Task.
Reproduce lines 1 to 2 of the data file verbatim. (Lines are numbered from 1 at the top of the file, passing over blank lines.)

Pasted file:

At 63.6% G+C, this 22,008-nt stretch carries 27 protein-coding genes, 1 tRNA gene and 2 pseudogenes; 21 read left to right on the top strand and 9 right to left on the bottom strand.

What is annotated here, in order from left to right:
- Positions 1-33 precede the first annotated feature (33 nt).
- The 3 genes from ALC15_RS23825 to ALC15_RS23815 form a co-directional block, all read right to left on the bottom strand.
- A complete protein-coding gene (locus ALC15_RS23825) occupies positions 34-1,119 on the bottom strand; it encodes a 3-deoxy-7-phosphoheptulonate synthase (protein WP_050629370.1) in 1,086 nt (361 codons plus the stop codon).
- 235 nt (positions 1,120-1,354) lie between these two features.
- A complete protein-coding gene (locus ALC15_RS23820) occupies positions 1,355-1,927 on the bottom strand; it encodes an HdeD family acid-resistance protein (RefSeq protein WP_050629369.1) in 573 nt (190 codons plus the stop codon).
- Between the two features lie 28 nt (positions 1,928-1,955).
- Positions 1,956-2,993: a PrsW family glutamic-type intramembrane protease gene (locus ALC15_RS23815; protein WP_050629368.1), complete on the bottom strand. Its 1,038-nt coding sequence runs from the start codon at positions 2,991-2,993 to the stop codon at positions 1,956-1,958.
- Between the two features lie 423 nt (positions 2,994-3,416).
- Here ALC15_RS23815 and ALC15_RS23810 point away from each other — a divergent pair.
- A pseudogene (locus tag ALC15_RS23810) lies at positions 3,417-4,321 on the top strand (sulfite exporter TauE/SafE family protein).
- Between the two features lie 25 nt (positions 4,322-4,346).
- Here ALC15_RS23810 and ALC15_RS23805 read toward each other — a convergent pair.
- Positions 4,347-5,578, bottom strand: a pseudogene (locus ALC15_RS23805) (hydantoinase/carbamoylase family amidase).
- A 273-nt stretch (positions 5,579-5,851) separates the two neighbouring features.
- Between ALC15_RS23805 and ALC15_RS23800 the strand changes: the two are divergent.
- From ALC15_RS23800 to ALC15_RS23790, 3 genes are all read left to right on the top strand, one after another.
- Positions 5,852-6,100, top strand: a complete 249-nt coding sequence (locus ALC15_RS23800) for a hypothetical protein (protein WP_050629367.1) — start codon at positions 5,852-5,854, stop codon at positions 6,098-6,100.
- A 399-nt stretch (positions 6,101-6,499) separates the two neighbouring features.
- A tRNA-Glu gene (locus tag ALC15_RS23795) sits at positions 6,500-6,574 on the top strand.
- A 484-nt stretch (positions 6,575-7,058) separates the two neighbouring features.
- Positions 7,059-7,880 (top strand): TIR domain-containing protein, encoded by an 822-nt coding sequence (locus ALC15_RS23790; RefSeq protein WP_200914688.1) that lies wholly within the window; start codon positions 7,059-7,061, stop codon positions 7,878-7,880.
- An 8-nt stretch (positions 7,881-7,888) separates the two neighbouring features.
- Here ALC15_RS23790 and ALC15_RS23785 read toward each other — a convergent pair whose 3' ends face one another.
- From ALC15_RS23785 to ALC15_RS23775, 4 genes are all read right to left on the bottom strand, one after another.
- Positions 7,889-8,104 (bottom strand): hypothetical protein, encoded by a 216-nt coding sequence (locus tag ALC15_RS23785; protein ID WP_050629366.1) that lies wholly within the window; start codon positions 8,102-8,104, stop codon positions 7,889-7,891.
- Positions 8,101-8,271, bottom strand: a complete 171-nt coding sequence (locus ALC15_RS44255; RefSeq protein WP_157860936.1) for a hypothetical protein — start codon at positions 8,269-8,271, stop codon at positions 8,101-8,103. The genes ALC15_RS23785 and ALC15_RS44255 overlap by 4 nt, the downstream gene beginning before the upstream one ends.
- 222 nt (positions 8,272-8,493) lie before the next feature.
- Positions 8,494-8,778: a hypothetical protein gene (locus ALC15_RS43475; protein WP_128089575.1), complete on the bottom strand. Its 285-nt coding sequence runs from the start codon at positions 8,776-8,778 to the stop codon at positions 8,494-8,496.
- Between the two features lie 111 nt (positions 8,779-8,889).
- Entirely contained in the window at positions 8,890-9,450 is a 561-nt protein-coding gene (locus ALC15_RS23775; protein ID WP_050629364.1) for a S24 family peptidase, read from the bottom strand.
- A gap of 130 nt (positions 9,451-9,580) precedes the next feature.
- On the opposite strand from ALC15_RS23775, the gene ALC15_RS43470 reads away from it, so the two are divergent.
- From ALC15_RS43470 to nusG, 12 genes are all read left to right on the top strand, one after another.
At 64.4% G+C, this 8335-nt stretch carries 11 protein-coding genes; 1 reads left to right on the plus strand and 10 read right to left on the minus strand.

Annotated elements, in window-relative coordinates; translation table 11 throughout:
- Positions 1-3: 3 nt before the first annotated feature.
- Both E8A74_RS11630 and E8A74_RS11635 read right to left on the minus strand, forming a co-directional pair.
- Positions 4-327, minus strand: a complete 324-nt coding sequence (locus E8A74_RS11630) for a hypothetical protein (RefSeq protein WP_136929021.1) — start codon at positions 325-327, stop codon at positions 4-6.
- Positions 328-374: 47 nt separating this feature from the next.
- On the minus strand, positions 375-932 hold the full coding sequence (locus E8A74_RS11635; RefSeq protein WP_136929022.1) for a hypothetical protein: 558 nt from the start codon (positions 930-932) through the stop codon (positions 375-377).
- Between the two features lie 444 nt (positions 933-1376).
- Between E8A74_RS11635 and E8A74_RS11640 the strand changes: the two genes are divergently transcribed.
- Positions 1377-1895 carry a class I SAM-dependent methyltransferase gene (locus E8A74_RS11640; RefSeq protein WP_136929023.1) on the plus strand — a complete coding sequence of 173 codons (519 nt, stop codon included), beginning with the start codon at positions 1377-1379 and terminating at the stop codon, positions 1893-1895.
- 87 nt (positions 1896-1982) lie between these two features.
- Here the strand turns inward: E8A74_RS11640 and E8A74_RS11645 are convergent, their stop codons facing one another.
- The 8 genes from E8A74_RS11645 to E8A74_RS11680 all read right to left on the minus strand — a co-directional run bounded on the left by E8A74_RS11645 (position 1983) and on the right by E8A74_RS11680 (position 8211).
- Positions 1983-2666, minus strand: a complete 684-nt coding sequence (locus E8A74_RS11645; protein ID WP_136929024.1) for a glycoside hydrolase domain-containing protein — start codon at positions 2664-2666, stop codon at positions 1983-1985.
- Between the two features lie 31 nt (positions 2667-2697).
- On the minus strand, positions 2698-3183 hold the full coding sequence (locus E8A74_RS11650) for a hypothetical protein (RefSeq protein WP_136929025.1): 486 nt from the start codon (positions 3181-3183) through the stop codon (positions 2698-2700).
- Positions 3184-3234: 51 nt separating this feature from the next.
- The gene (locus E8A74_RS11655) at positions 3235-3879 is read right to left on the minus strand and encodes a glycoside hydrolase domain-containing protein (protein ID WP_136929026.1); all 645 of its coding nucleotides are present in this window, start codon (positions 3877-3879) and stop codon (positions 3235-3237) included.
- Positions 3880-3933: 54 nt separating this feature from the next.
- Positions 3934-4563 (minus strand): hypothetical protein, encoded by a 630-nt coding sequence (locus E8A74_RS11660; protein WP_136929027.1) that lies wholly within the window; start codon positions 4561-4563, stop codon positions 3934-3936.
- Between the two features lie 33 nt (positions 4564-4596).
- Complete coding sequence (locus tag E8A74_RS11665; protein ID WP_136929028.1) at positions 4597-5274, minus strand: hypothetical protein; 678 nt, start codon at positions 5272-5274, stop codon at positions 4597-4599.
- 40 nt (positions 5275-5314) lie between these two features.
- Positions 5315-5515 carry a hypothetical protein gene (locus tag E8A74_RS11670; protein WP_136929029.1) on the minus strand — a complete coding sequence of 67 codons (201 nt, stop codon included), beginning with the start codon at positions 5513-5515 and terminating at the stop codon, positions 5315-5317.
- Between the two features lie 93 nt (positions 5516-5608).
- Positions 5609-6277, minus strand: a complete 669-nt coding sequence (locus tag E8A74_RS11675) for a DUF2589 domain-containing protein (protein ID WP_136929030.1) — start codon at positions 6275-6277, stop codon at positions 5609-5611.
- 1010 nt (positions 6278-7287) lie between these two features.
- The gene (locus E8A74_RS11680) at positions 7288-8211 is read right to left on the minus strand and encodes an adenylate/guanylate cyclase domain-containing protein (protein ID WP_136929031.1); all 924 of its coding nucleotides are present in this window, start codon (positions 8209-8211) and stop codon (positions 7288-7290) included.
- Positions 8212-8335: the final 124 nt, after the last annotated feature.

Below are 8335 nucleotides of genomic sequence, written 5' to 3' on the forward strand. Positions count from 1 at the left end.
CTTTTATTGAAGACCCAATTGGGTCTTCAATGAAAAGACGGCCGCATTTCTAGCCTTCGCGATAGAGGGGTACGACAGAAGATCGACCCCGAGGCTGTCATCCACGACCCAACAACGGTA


At 63.6% G+C, this 22,008-nt stretch carries 27 protein-coding genes, 1 tRNA gene and 2 pseudogenes; 21 read left to right on the top strand and 9 right to left on the bottom strand.

What is annotated here, in order from left to right: